brother_dour (brother_dour) wrote in roleplayers,

Role-Playing and Format

So, I was talking to a friend who I used to MUCK with (laugh if you want, but for a long while it was fun. Just ask tashiro and shiftercat- they were there too).  Anyway, he and his boyfriend just started playing SWtOR on my server, and we got on the subject of role-playing games, their structure, and the differences between old-fashioned tabletop RPGs and the so-called 'MMORPGs' while I was crafting and they were leveling. And I thought it might make a good discussion here, since the community has been a bit quiet lately.

So, let's talk about classes first.  Classes make sense when you have potentially millions of players, all who have different desires and preferences, playing classes that most likely have different specializations they can go into. It is probably the easiest way to balance things- not only between players and mobs, but between classes and possibly even factions for some MMOs. That's pretty much the norm for MMOs these days. But- why do so many old-fashioned tabletop RPGs still being produced today still have classes? Aren't classes an archaic construct?  What are the advantages of classes when you don't have to wrangle millions of players (or even dozens) and the mathematics and game mechanics are extremely simple compared to what goes on under the hood of a computerized MMO?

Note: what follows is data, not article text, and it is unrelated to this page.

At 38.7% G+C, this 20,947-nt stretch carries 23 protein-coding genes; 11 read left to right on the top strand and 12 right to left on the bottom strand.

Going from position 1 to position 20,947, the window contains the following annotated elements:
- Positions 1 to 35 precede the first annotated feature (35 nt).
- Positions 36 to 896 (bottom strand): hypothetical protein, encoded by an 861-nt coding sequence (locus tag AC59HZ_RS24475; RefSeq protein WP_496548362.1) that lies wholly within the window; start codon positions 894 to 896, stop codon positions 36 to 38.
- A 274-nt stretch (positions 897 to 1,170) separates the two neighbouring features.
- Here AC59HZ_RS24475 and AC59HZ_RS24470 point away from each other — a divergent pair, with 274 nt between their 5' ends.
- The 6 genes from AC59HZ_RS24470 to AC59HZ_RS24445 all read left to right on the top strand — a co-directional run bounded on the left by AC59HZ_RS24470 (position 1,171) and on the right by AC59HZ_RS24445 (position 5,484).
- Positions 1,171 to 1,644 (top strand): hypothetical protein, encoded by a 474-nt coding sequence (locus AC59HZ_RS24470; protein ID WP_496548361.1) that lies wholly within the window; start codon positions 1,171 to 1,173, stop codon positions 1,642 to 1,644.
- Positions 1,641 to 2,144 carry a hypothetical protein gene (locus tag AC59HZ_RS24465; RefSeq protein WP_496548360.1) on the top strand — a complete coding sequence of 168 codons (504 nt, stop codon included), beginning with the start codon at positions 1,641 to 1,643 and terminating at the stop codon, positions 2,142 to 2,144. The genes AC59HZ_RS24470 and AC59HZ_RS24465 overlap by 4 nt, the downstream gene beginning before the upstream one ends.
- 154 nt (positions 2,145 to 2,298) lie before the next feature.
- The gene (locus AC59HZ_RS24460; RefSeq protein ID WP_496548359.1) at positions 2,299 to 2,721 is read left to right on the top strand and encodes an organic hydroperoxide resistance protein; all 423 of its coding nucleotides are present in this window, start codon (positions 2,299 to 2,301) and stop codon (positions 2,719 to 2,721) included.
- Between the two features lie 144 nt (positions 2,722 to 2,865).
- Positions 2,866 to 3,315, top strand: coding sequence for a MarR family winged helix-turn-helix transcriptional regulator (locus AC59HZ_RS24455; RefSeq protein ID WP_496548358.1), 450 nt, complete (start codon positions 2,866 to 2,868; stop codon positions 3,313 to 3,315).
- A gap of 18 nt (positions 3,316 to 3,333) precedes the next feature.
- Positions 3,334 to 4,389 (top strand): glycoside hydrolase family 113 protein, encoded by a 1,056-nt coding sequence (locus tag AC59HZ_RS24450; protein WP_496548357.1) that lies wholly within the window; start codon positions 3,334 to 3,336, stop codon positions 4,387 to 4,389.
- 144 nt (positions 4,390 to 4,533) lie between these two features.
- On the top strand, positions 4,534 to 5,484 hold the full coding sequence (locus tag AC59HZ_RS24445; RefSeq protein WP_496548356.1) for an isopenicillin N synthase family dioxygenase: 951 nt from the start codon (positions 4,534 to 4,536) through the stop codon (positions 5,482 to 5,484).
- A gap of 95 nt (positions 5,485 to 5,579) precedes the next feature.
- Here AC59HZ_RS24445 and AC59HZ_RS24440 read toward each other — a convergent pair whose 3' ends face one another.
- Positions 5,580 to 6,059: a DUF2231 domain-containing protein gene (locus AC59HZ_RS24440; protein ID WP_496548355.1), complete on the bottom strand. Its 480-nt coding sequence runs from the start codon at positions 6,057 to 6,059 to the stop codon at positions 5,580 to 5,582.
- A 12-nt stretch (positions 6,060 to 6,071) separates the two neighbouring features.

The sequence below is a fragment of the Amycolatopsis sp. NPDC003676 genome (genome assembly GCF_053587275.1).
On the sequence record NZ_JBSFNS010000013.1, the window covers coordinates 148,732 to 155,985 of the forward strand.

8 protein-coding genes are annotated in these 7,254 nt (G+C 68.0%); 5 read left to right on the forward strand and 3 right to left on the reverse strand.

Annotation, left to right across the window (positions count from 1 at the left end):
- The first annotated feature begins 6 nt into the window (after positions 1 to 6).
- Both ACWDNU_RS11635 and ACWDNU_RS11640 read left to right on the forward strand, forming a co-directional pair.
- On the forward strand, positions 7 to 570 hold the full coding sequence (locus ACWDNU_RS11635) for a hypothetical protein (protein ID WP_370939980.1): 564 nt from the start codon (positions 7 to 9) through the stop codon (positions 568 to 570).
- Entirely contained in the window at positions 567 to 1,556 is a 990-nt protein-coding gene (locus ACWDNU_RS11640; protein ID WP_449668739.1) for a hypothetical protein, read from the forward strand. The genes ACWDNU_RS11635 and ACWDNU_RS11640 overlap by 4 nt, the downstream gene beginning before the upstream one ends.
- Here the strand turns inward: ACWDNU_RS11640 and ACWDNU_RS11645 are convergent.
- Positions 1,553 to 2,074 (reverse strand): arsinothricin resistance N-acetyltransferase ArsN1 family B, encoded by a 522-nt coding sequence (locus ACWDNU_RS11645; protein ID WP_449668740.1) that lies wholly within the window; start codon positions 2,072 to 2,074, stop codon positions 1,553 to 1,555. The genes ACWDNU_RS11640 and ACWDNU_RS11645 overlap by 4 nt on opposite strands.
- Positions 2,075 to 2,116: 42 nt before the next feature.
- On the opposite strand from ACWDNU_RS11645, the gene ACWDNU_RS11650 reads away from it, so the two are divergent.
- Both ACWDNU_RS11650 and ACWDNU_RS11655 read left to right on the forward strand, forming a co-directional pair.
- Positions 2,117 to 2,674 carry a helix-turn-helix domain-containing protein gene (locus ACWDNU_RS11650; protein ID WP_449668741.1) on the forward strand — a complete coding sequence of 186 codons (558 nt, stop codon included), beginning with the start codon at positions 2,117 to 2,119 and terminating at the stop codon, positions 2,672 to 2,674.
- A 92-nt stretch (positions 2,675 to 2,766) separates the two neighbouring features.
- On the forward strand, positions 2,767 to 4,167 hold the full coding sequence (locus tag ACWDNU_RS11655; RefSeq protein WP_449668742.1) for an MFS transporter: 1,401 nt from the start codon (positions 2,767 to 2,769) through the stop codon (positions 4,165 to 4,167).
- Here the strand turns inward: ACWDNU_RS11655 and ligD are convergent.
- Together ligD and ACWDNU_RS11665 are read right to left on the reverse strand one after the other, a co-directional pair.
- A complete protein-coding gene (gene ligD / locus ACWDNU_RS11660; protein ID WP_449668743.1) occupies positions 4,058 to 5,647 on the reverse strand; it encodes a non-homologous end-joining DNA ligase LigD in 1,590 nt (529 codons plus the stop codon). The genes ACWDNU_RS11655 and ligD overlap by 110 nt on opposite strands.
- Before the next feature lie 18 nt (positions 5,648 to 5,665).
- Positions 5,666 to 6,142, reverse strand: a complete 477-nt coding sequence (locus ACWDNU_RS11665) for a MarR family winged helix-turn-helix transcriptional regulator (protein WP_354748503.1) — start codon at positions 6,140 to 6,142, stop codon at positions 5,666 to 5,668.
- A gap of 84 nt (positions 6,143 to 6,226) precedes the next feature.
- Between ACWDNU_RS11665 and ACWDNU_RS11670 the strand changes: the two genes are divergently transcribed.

Now, on to the second issue. Generally, I don't think there is really any such thing as an "MMORPG". There are MMOs, but they ain't RPGs. Role-playing means doing what is expected of your class, filling your class's role, and nothing more to the typical MMO player.  One possible exception: LotRO. Most people are such huge fans of the lore and of Tolkien that a lot of people role-play, or at least stay in character.  That MMO actually has 'lore Nazis' who will gripe at people who misuse public channels and report characters with questionable names.

You know, for that matter, I would not call console games like Fallout or GTA or Elder Scrolls true me, if you aren't playing with other human beings and you aren't staying at least somewhat in character, it's not true role-playing.

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